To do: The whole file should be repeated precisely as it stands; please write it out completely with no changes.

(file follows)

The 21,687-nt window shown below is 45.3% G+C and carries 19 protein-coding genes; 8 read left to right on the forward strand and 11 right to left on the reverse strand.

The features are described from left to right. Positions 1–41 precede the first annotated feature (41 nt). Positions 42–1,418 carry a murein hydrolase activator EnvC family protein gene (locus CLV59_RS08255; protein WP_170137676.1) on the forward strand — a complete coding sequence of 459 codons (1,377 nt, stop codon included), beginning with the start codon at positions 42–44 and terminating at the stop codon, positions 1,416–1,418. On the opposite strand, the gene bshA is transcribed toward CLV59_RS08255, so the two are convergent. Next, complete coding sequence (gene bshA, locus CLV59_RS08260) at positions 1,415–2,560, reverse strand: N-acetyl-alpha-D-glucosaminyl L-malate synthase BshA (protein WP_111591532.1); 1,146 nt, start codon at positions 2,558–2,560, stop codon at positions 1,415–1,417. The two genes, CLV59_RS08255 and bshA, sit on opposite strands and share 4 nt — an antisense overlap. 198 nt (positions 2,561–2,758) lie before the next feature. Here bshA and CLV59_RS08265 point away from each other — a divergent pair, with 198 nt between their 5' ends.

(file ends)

The 21,687-nt window shown below is 45.3% G+C and carries 19 protein-coding genes; 8 read left to right on the forward strand and 11 right to left on the reverse strand.

The features are described from left to right. Positions 1–41 precede the first annotated feature (41 nt). Positions 42–1,418 carry a murein hydrolase activator EnvC family protein gene (locus CLV59_RS08255; protein WP_170137676.1) on the forward strand — a complete coding sequence of 459 codons (1,377 nt, stop codon included), beginning with the start codon at positions 42–44 and terminating at the stop codon, positions 1,416–1,418. On the opposite strand, the gene bshA is transcribed toward CLV59_RS08255, so the two are convergent. Next, complete coding sequence (gene bshA, locus CLV59_RS08260) at positions 1,415–2,560, reverse strand: N-acetyl-alpha-D-glucosaminyl L-malate synthase BshA (protein WP_111591532.1); 1,146 nt, start codon at positions 2,558–2,560, stop codon at positions 1,415–1,417. The two genes, CLV59_RS08255 and bshA, sit on opposite strands and share 4 nt — an antisense overlap. 198 nt (positions 2,561–2,758) lie before the next feature. Here bshA and CLV59_RS08265 point away from each other — a divergent pair, with 198 nt between their 5' ends.